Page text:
That may be true, or not, I dont know, but the thing to remember is the pilot will never do something that would be considered unsafe on purpose. If it would be too unsafe to use that 150KT tailwind, he wouldn't use it, EVEN if it saved him time or fuel. His life and the lives of the people on board are still a priority.

Hope all is well on your flight, don't panic!

VS346



Virgin-Atlantic: More experience than our name suggests
User currently offlinePhilsquares From , joined Dec 1969, posts, RR:
Reply 14, posted (10 years 3 months 1 week 2 days 23 hours ago) and read 4909 times:

A note to Wardialer. I don't know where you got your information but it is wrong. Pilots do care about the ride and moderate turbulence.

Although, we try to accomplish the flight in the flight time/fuel or less, getting to a destination an hour early isn't always a good idea. You run into problems like gate availability. So, sitting on the ramp for 45 minutes waiting for a gate isn't desirable.

On a 14-16 hour flight the winds are normally fairly accurate, but generally you can plan to arrive +/- 10 minutes of flight plan.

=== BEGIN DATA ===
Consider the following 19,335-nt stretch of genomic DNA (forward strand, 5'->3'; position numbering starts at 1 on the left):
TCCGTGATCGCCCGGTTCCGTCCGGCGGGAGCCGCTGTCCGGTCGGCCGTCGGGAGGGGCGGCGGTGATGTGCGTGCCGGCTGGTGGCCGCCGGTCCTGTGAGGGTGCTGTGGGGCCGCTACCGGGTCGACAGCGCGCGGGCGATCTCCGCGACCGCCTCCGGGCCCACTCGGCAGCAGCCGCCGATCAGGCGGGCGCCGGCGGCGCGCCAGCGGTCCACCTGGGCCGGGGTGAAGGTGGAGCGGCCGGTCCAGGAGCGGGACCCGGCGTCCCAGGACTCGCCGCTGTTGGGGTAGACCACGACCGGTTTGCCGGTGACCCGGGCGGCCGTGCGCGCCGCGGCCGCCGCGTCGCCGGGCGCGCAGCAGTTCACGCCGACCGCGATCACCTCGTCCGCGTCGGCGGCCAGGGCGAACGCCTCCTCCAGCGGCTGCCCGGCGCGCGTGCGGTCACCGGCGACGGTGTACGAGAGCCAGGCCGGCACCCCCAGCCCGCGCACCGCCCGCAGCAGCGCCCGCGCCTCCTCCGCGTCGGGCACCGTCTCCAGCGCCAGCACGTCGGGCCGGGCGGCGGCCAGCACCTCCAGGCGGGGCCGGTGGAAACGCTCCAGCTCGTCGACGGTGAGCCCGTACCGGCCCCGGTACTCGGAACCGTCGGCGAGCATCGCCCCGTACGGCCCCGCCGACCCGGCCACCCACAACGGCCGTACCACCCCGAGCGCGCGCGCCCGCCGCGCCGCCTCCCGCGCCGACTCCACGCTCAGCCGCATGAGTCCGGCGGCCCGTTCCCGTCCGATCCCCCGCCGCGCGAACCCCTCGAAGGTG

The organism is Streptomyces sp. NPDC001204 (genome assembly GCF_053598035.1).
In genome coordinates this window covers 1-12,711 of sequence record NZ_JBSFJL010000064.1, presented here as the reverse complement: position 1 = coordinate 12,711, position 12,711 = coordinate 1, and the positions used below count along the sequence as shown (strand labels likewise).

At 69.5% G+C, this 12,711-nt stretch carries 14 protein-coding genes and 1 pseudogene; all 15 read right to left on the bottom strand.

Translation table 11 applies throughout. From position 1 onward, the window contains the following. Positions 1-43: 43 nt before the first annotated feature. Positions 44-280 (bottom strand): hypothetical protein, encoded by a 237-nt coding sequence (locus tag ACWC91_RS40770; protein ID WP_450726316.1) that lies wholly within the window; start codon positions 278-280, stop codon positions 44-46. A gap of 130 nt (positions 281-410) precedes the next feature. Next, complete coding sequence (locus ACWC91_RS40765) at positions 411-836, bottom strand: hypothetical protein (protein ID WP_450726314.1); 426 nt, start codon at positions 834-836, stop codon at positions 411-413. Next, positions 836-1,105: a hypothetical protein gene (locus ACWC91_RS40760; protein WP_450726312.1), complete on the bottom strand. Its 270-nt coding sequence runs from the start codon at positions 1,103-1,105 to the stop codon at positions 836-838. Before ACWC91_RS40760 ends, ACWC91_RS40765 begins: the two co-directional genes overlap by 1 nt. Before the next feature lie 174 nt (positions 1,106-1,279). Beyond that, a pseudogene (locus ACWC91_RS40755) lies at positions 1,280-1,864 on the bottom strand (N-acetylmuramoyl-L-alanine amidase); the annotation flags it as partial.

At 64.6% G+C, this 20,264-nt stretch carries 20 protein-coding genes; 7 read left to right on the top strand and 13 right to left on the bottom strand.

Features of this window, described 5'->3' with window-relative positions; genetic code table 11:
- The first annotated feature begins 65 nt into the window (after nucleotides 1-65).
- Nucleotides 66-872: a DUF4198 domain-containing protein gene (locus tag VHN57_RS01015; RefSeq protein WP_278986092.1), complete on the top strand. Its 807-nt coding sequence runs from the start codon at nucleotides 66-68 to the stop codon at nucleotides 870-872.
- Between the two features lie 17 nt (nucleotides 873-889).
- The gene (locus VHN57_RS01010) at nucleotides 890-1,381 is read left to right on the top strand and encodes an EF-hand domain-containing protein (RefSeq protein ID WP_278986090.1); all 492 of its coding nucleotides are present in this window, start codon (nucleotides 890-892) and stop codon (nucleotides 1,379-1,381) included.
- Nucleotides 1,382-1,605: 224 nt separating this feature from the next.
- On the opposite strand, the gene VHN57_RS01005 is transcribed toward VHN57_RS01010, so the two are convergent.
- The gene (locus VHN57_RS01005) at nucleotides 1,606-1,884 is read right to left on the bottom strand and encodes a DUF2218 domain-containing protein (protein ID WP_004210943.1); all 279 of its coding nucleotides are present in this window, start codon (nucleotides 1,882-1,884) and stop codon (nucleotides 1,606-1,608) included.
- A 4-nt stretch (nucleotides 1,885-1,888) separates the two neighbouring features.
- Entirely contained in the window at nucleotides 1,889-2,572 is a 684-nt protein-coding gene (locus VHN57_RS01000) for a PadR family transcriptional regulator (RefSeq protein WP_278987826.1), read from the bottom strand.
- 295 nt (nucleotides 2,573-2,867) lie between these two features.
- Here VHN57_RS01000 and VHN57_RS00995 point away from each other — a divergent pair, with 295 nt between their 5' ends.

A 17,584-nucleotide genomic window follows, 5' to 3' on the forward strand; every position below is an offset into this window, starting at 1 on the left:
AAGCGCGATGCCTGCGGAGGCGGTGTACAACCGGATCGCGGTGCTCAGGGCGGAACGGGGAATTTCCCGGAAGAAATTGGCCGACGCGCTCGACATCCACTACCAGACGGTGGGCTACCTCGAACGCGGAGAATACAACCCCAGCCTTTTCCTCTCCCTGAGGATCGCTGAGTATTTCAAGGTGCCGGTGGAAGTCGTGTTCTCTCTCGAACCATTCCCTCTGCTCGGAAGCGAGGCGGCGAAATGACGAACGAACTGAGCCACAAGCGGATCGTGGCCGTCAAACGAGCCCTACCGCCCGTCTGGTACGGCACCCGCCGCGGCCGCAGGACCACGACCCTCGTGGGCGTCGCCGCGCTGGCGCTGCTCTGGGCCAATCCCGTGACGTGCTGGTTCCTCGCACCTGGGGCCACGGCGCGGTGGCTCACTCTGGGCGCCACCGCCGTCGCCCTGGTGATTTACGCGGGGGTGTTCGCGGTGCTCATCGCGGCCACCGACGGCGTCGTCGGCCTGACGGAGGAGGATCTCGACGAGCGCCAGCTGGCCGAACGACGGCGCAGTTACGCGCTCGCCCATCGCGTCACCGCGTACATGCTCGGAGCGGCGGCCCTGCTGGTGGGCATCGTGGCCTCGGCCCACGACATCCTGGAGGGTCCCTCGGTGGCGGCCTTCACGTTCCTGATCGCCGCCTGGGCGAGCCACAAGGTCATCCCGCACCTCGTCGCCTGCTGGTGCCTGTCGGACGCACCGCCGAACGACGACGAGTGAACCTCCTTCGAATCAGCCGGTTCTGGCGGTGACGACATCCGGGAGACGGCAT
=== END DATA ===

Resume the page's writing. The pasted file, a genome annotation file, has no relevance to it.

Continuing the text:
On a personal note, flying in moderate turbulence is a real pain. It is very difficult if not impossible to have any type of cabin service, people tend to get sick. All in all, it's not a good experience!!


User currently offlineWardialer From United States of America, joined Sep 2001, 1183 posts, RR: 0
Reply 15, posted (10 years 3 months 1 week 2 days 22 hours ago) and read 4899 times:

Ok, now your making me nervous about saying that a bumpy flight is dangerous.

Or do you guys mean its dangerous for the passengers who are not buckled up and not the aircraft itself???


User currently offlineXFSUgimpLB41X From United States of America, joined Aug 2000, 4229 posts, RR: 37
Reply 16, posted (10 years 3 months 1 week 2 days 22 hours ago) and read 4894 times:

Where did he say it is dangerous? It's just a pain in the butt since you cant have in flight service and the peoples cant get up and run around and use the bathroom. They get sick..and its kinda annoying bouncing around like that for hours on end.

The aircraft can handle alot more than you can imagine.



Chicks dig winglets.
User currently onlineStarlionblue From Greenland, joined Feb 2004, 17172 posts, RR: 66
Reply 17, posted (10 years 3 months 1 week 2 days 21 hours ago) and read 4880 times:

Philsquares said moderate turbulence. This is a relative term and
my understanding is that most pax would call this "severe"  Big grin



"There are no stupid questions, but there are a lot of inquisitive idiots."
User currently offlinePhilsquares From , joined Dec 1969, posts, RR:
Reply 18, posted (10 years 3 months 1 week 2 days 21 hours ago) and read 4881 times:

My comments were in reference to what Wardialer wrote. He specifically talked about "moderate" turbulence. There is always the plain old type of chop that is more annoying than anything else. But to cut through the Jet, I can assure you, you will get moderate turbulence. Generally, flying within +/- 2000 feet of the trop and you will get continuous light-moderate chop. Not a fun time on a 14 hour flight.